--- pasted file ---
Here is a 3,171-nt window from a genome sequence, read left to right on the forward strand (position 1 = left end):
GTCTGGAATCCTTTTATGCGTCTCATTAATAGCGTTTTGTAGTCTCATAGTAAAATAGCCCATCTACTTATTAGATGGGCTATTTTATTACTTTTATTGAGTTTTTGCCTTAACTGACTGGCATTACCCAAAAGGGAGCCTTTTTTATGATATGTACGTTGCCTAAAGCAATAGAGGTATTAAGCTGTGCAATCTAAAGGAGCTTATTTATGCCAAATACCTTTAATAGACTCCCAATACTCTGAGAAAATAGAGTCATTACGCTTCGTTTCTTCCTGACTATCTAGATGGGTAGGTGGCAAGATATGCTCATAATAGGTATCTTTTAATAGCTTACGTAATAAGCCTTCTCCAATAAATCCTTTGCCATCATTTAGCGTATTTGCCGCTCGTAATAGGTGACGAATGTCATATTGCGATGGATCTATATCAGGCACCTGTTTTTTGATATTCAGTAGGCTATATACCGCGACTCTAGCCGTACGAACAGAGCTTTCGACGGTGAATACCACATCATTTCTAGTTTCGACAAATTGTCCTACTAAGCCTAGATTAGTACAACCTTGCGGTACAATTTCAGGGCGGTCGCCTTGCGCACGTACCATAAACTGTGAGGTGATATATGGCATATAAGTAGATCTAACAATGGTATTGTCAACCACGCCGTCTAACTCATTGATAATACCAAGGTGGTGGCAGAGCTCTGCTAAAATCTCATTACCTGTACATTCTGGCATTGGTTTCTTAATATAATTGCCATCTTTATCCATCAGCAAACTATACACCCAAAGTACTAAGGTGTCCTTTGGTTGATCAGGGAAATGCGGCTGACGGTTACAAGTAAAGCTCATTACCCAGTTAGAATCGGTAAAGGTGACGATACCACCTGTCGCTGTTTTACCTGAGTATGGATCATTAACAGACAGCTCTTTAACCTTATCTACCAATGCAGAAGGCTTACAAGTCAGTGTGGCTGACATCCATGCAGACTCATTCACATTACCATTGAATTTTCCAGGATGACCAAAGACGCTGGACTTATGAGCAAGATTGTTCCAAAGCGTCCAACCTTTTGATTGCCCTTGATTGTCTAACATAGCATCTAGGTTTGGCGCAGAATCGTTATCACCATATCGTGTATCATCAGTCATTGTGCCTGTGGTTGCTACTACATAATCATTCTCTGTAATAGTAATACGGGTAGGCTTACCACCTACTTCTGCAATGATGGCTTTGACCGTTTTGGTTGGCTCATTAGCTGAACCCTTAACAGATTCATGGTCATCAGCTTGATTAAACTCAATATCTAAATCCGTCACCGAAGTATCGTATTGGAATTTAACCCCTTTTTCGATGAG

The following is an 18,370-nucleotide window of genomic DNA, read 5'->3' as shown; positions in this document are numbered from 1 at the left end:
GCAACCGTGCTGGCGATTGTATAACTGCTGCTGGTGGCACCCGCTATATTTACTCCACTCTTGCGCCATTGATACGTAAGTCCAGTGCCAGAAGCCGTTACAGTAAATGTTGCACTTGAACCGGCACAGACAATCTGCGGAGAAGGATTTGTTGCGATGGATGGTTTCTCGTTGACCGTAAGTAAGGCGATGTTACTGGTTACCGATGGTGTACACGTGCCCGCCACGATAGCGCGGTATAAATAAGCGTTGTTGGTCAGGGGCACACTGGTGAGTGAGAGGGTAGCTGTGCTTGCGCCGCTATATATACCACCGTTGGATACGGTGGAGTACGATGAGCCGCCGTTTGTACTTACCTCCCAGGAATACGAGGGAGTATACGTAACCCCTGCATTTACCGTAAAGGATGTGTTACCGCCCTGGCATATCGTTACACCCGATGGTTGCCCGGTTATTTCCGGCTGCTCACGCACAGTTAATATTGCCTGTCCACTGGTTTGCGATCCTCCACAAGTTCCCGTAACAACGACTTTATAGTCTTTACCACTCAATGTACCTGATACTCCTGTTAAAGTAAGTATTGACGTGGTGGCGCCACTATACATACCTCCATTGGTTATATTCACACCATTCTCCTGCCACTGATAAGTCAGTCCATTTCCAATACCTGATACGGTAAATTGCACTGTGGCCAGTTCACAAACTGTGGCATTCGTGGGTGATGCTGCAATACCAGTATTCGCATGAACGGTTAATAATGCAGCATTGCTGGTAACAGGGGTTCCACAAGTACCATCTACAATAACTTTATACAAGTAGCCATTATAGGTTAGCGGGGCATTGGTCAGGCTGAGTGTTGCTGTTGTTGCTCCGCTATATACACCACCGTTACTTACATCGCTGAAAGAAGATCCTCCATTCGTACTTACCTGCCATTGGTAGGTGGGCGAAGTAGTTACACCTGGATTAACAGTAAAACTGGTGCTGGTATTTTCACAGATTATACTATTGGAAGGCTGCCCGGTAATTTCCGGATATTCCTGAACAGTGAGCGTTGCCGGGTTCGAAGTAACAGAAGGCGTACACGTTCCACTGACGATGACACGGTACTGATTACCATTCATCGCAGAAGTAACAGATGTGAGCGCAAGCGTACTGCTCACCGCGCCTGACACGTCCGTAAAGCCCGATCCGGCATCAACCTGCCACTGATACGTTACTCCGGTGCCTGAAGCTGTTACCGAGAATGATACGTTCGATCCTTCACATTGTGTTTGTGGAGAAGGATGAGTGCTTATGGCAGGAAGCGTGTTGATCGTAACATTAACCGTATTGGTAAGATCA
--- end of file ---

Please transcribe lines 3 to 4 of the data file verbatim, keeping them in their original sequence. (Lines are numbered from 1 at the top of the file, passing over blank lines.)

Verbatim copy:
The following is an 18,370-nucleotide window of genomic DNA, read 5'->3' as shown; positions in this document are numbered from 1 at the left end:
GCAACCGTGCTGGCGATTGTATAACTGCTGCTGGTGGCACCCGCTATATTTACTCCACTCTTGCGCCATTGATACGTAAGTCCAGTGCCAGAAGCCGTTACAGTAAATGTTGCACTTGAACCGGCACAGACAATCTGCGGAGAAGGATTTGTTGCGATGGATGGTTTCTCGTTGACCGTAAGTAAGGCGATGTTACTGGTTACCGATGGTGTACACGTGCCCGCCACGATAGCGCGGTATAAATAAGCGTTGTTGGTCAGGGGCACACTGGTGAGTGAGAGGGTAGCTGTGCTTGCGCCGCTATATATACCACCGTTGGATACGGTGGAGTACGATGAGCCGCCGTTTGTACTTACCTCCCAGGAATACGAGGGAGTATACGTAACCCCTGCATTTACCGTAAAGGATGTGTTACCGCCCTGGCATATCGTTACACCCGATGGTTGCCCGGTTATTTCCGGCTGCTCACGCACAGTTAATATTGCCTGTCCACTGGTTTGCGATCCTCCACAAGTTCCCGTAACAACGACTTTATAGTCTTTACCACTCAATGTACCTGATACTCCTGTTAAAGTAAGTATTGACGTGGTGGCGCCACTATACATACCTCCATTGGTTATATTCACACCATTCTCCTGCCACTGATAAGTCAGTCCATTTCCAATACCTGATACGGTAAATTGCACTGTGGCCAGTTCACAAACTGTGGCATTCGTGGGTGATGCTGCAATACCAGTATTCGCATGAACGGTTAATAATGCAGCATTGCTGGTAACAGGGGTTCCACAAGTACCATCTACAATAACTTTATACAAGTAGCCATTATAGGTTAGCGGGGCATTGGTCAGGCTGAGTGTTGCTGTTGTTGCTCCGCTATATACACCACCGTTACTTACATCGCTGAAAGAAGATCCTCCATTCGTACTTACCTGCCATTGGTAGGTGGGCGAAGTAGTTACACCTGGATTAACAGTAAAACTGGTGCTGGTATTTTCACAGATTATACTATTGGAAGGCTGCCCGGTAATTTCCGGATATTCCTGAACAGTGAGCGTTGCCGGGTTCGAAGTAACAGAAGGCGTACACGTTCCACTGACGATGACACGGTACTGATTACCATTCATCGCAGAAGTAACAGATGTGAGCGCAAGCGTACTGCTCACCGCGCCTGACACGTCCGTAAAGCCCGATCCGGCATCAACCTGCCACTGATACGTTACTCCGGTGCCTGAAGCTGTTACCGAGAATGATACGTTCGATCCTTCACATTGTGTTTGTGGAGAAGGATGAGTGCTTATGGCAGGAAGCGTGTTGATCGTAACATTAACCGTATTGGTAAGATCA